And that’s just it. Slowing this southward flow of money is at the heart of building a sustainable Northern economy.
Jeff Philipp, SSI Micro founder
Get healthy at the cellular level
Jeff Philipp might be the most idealistic businessperson North of 60.
His telecoms business—SSi Micro, based in Yellowknife—connects people in remote and underserved markets in Nunavut, the NWT, Indonesia, Africa and the Pacific island nation of Kiribati to the rest of the world. Really, his concerns should be global.
But for all the expansion, his thoughts always come back to his struggling hometown of Fort Providence (population: 800), where he ran the family business—the Snowshoe Inn—and started SSi. “As an organism, as a territory, we will die if at the cellular level we’re not healthy,” he says. “How do you start at the community level and make sure that, at that cellular level, we’re healthy?“
Focusing on resource development isn’t the answer, he says. Though the payoffs (jobs) are obvious, much of mining and oil and gas revenue—the processing and refining of materials—leaves the territory when the product’s out of the ground. “We’re looking to have an external force come in and develop a resource to build jobs, which are by their very nature temporary,” says Philipp. And people have to leave home for work, aggravating a problem already facing most small communities—a brain drain to cities.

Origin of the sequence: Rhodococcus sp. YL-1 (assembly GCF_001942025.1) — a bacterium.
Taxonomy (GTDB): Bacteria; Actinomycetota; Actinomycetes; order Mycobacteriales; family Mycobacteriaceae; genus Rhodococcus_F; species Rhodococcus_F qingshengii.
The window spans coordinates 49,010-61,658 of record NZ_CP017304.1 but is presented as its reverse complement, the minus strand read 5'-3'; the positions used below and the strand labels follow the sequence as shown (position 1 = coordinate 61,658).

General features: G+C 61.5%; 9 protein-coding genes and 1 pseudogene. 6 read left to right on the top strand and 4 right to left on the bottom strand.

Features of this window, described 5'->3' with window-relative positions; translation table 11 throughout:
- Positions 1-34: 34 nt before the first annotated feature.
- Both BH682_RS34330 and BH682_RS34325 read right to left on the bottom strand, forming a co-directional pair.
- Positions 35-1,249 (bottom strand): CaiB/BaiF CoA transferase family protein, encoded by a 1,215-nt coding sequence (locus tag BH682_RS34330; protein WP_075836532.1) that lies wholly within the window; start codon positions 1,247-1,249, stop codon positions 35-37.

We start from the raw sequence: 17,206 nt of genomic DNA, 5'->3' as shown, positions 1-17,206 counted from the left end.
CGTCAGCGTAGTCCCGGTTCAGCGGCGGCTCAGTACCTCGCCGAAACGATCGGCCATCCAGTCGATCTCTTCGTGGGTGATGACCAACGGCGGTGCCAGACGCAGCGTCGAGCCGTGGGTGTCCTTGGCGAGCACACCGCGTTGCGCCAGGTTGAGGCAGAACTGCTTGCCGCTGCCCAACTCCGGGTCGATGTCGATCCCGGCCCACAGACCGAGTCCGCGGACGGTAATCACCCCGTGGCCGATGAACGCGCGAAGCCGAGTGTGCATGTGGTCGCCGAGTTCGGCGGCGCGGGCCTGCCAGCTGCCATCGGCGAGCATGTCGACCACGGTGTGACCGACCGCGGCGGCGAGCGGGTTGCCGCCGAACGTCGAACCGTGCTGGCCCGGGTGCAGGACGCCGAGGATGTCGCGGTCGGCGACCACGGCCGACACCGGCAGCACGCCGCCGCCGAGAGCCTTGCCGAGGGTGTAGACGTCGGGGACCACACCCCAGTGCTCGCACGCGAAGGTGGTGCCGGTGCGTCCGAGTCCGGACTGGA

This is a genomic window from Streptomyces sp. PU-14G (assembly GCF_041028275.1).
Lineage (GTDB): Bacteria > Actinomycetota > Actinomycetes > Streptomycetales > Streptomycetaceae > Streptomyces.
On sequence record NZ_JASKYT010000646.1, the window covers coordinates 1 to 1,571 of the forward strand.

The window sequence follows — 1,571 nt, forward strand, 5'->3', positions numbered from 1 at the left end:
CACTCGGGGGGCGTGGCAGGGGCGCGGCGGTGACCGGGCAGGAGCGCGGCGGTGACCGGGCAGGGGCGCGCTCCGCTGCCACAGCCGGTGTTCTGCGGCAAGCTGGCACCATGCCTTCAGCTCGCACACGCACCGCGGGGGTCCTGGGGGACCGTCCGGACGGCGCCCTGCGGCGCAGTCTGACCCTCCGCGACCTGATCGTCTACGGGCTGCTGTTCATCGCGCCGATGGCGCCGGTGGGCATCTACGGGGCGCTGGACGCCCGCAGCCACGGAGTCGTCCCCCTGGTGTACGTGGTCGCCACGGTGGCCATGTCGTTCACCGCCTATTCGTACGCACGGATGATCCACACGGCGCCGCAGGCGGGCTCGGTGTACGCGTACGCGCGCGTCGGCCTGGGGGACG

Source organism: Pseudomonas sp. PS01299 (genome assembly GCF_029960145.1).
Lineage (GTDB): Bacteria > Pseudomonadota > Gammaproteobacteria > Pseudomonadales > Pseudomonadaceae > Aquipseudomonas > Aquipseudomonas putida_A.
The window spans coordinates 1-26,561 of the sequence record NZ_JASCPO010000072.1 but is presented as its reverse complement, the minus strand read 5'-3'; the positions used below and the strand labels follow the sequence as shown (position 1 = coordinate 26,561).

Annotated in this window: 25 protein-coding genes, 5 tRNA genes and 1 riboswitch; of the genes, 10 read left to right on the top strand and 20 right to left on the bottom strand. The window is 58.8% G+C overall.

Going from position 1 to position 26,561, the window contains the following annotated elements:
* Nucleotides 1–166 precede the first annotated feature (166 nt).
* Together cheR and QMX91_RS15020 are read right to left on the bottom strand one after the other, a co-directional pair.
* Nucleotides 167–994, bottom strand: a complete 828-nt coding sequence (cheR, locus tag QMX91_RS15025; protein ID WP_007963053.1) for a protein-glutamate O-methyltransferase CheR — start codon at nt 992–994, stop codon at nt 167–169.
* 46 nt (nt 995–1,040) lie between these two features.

Fixing that problem in Fort Providence isn’t easy. Kids who go away for school don’t have much to look forward to when they return. “They realized if they want to come home, they’re living with their [parents and] five brothers and sisters forever because there’s no housing in that town,” he says. There’s no housing because there’s no land claim, meaning you can’t buy property and get a mortgage.
“We’re losing all the capable entrepreneurs, businesspeople, employees, kids out of these communities, and it’s a brain drain into the cities and the south, as much as anywhere."
And it’s a vicious circle. Without these ambitious students, the level of employability in town decreases. And when businesses, frustrated with the lack of commitment from the remaining labour pool, start bringing in hungry job-seekers from competitive markets, “the community suffers because then you are really enslaving a bunch of people into poverty.” Many communities survive on the backs of a small group of committed and civic-minded residents—a hamlet or band employee, a businessperson. When those people get tired or decide they’ve had enough, communities can spiral out of control.
What can be done? Well, Philipp is proposing a grand solution—he’s calling it a “community partnership proposal.” He’s submitted a suite of “no-brainer” and “profitable” business ideas to the hamlet, the Deh Gáh Got’ie Dene band, and the Fort Providence Métis Council, with a promise to finance and support the ventures. (Though he discussed these business ideas at length, he doesn’t want to announce them publicly just yet.) He envisions these businesses being 100 percent aboriginal-owned—by the band, Métis or local entrepreneurs—and he’s willing to help those would-be owners to learn the ropes of running a business. (And since the Snowshoe generates its own power and heat, Philipp can help them be more competitive there too.) The only caveat is a portion of revenues would go into a community foundation for scholarships, jobs and housing.